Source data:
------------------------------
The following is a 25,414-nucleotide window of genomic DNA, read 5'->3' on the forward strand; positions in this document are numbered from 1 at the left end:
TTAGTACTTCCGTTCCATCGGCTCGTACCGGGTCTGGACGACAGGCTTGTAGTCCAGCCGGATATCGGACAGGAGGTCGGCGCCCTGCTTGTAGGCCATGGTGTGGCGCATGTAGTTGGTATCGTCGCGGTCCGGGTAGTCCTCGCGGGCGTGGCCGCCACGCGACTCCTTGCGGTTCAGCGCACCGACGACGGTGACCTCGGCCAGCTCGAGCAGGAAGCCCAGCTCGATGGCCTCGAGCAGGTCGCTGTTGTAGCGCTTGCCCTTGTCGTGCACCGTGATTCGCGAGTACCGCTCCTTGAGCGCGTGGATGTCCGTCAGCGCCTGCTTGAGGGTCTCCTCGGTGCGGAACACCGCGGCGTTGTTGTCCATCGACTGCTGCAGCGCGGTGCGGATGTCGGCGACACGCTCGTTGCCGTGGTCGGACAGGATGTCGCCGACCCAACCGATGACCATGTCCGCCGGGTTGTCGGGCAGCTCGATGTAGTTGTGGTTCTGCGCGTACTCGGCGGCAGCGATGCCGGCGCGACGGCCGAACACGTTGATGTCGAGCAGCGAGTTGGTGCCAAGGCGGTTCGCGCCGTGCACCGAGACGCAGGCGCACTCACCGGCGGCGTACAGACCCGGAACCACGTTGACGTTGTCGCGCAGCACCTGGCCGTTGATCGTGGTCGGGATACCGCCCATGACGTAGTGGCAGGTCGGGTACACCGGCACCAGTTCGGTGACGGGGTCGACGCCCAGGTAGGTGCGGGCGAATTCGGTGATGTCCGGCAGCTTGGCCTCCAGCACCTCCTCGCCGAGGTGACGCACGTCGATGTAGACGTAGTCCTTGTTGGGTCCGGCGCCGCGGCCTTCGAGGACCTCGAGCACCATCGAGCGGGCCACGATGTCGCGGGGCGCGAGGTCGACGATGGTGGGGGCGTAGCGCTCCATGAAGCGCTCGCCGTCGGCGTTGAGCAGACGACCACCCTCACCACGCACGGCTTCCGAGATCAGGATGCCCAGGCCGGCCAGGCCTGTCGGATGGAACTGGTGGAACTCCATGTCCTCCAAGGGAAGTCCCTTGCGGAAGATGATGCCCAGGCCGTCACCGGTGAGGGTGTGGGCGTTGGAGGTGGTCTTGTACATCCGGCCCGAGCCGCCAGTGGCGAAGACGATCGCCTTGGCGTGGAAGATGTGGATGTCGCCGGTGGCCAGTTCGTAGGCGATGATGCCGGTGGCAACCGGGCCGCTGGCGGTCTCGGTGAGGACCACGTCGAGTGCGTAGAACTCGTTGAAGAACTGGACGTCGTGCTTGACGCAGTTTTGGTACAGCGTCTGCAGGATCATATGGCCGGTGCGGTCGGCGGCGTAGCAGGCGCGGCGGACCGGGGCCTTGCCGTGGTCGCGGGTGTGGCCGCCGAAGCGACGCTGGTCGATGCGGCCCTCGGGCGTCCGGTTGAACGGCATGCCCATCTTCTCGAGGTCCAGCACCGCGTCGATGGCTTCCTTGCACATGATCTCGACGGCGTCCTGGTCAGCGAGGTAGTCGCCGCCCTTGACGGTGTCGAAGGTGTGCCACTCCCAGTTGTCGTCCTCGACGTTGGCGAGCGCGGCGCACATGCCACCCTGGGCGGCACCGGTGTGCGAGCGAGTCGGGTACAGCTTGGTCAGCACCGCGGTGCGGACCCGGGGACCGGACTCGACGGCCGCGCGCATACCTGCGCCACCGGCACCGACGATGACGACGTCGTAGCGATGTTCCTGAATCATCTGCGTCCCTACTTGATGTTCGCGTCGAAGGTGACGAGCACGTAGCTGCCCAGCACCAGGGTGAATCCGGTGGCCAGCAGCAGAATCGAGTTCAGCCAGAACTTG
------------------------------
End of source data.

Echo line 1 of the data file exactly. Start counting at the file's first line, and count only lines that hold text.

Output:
The following is a 25,414-nucleotide window of genomic DNA, read 5'->3' on the forward strand; positions in this document are numbered from 1 at the left end: